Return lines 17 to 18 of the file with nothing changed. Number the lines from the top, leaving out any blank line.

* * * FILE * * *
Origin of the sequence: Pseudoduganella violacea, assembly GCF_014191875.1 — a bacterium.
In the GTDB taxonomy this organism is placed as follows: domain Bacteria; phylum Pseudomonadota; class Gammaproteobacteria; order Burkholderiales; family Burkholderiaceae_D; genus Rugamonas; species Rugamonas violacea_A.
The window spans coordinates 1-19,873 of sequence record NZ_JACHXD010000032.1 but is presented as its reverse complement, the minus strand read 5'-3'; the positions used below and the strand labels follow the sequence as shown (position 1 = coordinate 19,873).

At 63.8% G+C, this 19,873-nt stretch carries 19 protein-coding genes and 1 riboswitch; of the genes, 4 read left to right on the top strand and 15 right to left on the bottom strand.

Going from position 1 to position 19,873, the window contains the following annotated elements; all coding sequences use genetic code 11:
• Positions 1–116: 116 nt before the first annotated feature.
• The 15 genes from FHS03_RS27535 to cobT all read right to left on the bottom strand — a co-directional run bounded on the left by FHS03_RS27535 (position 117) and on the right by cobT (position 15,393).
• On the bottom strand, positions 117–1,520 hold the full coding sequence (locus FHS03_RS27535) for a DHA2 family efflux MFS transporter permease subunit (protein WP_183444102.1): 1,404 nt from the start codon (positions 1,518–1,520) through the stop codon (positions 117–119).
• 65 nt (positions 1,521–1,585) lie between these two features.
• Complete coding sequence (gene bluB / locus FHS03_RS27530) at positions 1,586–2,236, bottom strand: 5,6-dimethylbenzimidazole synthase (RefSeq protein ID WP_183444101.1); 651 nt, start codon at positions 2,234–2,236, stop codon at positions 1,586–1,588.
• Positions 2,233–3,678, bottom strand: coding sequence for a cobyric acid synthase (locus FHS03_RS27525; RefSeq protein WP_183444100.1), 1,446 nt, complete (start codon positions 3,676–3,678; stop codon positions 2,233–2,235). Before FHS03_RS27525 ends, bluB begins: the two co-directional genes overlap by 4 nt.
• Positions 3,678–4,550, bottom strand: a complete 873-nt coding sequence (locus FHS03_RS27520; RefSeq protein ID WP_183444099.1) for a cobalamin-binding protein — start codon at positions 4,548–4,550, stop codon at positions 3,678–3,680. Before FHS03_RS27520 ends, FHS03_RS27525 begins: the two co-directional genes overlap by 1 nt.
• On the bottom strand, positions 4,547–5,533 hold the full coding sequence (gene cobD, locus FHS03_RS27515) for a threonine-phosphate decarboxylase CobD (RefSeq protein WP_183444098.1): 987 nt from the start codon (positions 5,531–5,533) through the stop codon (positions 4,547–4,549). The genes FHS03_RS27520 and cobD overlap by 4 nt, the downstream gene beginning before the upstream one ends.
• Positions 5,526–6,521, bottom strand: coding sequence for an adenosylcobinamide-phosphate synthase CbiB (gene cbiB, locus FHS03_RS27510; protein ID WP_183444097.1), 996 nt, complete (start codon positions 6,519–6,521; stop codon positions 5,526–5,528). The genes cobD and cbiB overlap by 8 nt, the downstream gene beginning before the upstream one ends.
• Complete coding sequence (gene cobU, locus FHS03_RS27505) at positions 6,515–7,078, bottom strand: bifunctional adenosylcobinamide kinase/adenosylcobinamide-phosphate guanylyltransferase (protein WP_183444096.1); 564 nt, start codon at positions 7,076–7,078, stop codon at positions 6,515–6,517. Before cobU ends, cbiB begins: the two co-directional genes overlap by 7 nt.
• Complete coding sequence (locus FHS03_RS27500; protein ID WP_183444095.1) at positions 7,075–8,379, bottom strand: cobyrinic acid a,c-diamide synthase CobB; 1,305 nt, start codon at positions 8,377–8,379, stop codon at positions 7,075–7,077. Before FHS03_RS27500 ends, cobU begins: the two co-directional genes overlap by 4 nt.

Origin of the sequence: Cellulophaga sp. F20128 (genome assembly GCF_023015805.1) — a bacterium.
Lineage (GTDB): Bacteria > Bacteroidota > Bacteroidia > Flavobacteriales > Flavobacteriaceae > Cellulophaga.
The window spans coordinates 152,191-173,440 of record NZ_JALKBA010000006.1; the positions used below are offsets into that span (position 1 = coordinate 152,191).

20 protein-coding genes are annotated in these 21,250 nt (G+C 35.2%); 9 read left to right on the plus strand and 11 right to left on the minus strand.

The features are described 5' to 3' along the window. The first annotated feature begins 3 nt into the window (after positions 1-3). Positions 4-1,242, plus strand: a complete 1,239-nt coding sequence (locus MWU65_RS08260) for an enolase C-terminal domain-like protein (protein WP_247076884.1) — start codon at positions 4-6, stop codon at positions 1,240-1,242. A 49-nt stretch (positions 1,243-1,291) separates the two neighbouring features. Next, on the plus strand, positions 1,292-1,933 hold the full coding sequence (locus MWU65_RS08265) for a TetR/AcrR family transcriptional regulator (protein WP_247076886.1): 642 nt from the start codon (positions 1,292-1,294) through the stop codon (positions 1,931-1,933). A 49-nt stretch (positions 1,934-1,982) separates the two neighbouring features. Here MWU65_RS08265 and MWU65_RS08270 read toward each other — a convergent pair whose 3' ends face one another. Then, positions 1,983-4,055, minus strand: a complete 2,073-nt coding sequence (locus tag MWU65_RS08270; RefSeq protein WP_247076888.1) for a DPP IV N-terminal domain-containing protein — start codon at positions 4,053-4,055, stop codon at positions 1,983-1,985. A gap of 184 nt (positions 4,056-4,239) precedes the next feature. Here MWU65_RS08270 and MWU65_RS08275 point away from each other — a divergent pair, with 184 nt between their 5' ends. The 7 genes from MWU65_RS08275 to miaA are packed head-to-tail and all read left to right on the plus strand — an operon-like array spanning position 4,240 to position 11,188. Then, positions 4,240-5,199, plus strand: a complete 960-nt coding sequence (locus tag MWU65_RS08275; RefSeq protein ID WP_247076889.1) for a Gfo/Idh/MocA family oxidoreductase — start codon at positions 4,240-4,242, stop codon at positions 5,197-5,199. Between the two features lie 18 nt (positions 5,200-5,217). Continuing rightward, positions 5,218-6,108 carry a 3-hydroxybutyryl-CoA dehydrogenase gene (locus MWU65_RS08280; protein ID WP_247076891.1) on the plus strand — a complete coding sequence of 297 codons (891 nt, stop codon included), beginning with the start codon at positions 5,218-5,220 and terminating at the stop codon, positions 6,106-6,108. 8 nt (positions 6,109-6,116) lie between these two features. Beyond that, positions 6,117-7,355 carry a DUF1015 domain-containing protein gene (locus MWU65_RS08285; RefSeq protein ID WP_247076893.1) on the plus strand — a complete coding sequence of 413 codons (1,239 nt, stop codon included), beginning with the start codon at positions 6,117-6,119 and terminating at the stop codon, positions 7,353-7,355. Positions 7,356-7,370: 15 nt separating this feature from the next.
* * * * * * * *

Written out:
Origin of the sequence: Cellulophaga sp. F20128 (genome assembly GCF_023015805.1) — a bacterium.
Lineage (GTDB): Bacteria > Bacteroidota > Bacteroidia > Flavobacteriales > Flavobacteriaceae > Cellulophaga.